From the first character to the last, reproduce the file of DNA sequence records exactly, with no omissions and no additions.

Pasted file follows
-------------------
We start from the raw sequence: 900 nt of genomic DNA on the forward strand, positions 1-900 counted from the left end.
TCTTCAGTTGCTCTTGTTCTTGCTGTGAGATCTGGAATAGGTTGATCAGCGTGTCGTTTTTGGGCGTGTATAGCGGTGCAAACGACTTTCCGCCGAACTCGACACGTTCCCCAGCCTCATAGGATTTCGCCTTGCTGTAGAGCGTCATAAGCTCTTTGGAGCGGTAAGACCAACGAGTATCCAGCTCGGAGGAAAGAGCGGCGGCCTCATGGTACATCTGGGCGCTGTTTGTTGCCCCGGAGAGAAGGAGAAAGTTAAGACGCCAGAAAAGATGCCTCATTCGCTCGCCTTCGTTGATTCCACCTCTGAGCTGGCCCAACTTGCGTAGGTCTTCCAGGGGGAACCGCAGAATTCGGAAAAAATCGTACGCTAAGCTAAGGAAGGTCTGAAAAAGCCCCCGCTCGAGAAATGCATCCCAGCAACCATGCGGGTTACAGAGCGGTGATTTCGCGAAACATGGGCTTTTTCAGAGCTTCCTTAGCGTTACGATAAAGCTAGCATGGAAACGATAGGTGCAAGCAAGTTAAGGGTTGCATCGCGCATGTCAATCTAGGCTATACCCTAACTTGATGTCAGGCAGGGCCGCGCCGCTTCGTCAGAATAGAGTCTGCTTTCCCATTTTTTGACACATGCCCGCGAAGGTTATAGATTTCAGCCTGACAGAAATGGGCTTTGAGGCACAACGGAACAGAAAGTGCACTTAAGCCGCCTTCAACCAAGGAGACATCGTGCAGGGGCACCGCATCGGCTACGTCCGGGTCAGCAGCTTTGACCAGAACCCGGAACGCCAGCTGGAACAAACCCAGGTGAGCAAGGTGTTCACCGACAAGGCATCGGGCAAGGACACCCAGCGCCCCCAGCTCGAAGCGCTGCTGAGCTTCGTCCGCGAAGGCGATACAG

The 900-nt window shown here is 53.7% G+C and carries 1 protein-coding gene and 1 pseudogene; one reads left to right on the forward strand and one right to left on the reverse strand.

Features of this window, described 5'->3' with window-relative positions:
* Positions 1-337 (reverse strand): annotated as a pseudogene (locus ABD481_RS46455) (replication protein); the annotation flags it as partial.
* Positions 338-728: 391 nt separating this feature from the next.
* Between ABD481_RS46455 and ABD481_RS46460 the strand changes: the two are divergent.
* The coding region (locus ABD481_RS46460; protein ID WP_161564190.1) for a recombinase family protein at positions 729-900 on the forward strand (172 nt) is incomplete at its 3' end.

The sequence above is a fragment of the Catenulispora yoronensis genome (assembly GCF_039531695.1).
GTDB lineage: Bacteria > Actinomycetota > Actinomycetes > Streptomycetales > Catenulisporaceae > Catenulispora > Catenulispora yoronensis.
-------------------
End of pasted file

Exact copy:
We start from the raw sequence: 900 nt of genomic DNA on the forward strand, positions 1-900 counted from the left end.
TCTTCAGTTGCTCTTGTTCTTGCTGTGAGATCTGGAATAGGTTGATCAGCGTGTCGTTTTTGGGCGTGTATAGCGGTGCAAACGACTTTCCGCCGAACTCGACACGTTCCCCAGCCTCATAGGATTTCGCCTTGCTGTAGAGCGTCATAAGCTCTTTGGAGCGGTAAGACCAACGAGTATCCAGCTCGGAGGAAAGAGCGGCGGCCTCATGGTACATCTGGGCGCTGTTTGTTGCCCCGGAGAGAAGGAGAAAGTTAAGACGCCAGAAAAGATGCCTCATTCGCTCGCCTTCGTTGATTCCACCTCTGAGCTGGCCCAACTTGCGTAGGTCTTCCAGGGGGAACCGCAGAATTCGGAAAAAATCGTACGCTAAGCTAAGGAAGGTCTGAAAAAGCCCCCGCTCGAGAAATGCATCCCAGCAACCATGCGGGTTACAGAGCGGTGATTTCGCGAAACATGGGCTTTTTCAGAGCTTCCTTAGCGTTACGATAAAGCTAGCATGGAAACGATAGGTGCAAGCAAGTTAAGGGTTGCATCGCGCATGTCAATCTAGGCTATACCCTAACTTGATGTCAGGCAGGGCCGCGCCGCTTCGTCAGAATAGAGTCTGCTTTCCCATTTTTTGACACATGCCCGCGAAGGTTATAGATTTCAGCCTGACAGAAATGGGCTTTGAGGCACAACGGAACAGAAAGTGCACTTAAGCCGCCTTCAACCAAGGAGACATCGTGCAGGGGCACCGCATCGGCTACGTCCGGGTCAGCAGCTTTGACCAGAACCCGGAACGCCAGCTGGAACAAACCCAGGTGAGCAAGGTGTTCACCGACAAGGCATCGGGCAAGGACACCCAGCGCCCCCAGCTCGAAGCGCTGCTGAGCTTCGTCCGCGAAGGCGATACAG

The 900-nt window shown here is 53.7% G+C and carries 1 protein-coding gene and 1 pseudogene; one reads left to right on the forward strand and one right to left on the reverse strand.

Features of this window, described 5'->3' with window-relative positions:
* Positions 1-337 (reverse strand): annotated as a pseudogene (locus ABD481_RS46455) (replication protein); the annotation flags it as partial.
* Positions 338-728: 391 nt separating this feature from the next.
* Between ABD481_RS46455 and ABD481_RS46460 the strand changes: the two are divergent.
* The coding region (locus ABD481_RS46460; protein ID WP_161564190.1) for a recombinase family protein at positions 729-900 on the forward strand (172 nt) is incomplete at its 3' end.

The sequence above is a fragment of the Catenulispora yoronensis genome (assembly GCF_039531695.1).
GTDB lineage: Bacteria > Actinomycetota > Actinomycetes > Streptomycetales > Catenulisporaceae > Catenulispora > Catenulispora yoronensis.